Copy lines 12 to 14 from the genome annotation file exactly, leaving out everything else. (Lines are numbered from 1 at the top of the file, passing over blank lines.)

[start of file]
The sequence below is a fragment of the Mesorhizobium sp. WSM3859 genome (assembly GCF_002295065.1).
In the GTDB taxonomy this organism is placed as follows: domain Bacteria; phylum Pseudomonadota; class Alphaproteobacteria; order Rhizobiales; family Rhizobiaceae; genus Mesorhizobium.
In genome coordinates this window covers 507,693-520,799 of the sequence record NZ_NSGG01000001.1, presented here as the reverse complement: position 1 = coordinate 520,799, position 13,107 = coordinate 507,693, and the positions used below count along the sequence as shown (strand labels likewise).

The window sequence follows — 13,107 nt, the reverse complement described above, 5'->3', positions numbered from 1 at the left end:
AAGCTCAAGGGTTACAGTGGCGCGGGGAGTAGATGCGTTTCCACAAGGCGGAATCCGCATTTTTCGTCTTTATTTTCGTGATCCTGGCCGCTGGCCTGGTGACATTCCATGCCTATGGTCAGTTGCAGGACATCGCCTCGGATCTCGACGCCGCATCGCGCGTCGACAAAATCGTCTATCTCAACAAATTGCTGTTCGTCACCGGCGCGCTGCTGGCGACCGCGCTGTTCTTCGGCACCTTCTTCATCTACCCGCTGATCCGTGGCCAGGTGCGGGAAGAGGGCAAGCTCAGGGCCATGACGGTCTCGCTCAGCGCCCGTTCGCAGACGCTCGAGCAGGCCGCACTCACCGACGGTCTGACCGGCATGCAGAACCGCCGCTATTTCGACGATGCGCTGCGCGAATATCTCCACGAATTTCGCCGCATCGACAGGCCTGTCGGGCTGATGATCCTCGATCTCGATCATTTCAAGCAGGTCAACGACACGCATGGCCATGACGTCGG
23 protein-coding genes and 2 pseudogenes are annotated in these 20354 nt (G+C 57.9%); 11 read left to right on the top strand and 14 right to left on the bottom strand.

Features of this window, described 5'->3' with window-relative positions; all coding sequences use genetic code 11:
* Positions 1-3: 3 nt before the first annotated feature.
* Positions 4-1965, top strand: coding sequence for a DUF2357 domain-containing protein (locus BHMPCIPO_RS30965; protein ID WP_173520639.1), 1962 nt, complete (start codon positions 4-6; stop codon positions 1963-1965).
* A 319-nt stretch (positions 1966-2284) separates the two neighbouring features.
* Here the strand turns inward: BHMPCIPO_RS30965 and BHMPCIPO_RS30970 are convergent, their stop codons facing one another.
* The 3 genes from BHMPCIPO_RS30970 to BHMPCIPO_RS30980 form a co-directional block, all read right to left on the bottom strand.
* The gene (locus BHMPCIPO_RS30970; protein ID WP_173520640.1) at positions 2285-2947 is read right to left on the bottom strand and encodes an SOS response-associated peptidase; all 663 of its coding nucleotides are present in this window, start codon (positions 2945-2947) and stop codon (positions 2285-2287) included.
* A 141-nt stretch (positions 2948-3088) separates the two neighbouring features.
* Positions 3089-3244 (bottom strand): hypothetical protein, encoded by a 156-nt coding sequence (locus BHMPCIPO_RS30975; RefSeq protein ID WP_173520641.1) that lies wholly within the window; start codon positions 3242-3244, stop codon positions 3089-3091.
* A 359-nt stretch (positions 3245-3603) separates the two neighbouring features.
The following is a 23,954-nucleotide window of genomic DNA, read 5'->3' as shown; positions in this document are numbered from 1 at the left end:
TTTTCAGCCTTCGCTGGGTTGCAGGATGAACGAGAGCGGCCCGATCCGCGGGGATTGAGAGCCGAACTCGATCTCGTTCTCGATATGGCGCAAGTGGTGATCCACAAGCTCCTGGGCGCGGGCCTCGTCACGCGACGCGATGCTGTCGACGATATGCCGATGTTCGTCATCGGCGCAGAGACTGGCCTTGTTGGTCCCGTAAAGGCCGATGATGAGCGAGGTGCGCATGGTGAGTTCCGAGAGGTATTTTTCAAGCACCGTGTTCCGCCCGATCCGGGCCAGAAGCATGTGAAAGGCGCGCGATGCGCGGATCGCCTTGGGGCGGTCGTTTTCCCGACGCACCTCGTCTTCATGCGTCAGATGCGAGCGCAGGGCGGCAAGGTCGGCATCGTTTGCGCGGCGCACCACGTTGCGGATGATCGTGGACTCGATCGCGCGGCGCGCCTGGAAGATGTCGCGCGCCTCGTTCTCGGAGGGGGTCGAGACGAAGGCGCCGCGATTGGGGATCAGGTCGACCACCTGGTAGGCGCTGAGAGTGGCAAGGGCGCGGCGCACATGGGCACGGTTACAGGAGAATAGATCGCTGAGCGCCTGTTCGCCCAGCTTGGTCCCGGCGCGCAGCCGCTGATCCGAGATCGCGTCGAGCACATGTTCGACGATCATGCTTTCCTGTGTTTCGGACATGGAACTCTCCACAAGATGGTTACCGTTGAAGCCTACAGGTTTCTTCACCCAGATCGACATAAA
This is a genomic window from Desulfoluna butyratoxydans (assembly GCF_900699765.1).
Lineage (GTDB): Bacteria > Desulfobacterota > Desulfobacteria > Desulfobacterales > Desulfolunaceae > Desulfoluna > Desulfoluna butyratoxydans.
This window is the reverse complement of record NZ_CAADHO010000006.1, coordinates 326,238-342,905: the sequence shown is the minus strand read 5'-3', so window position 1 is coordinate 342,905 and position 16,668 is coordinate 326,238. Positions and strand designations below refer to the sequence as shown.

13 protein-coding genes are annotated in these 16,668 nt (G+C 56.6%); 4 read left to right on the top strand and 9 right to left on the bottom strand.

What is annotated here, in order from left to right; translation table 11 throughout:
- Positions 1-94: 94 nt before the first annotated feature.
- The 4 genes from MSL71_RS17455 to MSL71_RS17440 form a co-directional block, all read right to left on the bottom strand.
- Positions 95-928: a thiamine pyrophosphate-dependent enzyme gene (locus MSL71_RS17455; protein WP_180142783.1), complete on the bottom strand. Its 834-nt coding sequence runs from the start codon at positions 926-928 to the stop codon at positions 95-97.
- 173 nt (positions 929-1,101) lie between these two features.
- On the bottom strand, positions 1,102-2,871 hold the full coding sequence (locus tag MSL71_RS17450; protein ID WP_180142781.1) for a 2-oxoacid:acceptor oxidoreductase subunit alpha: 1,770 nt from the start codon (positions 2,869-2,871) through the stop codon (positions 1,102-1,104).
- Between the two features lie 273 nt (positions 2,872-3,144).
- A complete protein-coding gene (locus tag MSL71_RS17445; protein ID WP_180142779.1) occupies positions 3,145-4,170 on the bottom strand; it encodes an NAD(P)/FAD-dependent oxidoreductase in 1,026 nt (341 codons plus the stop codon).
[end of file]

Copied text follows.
* The 3 genes from BHMPCIPO_RS30970 to BHMPCIPO_RS30980 form a co-directional block, all read right to left on the bottom strand.
* The gene (locus BHMPCIPO_RS30970; protein ID WP_173520640.1) at positions 2285-2947 is read right to left on the bottom strand and encodes an SOS response-associated peptidase; all 663 of its coding nucleotides are present in this window, start codon (positions 2945-2947) and stop codon (positions 2285-2287) included.
* A 141-nt stretch (positions 2948-3088) separates the two neighbouring features.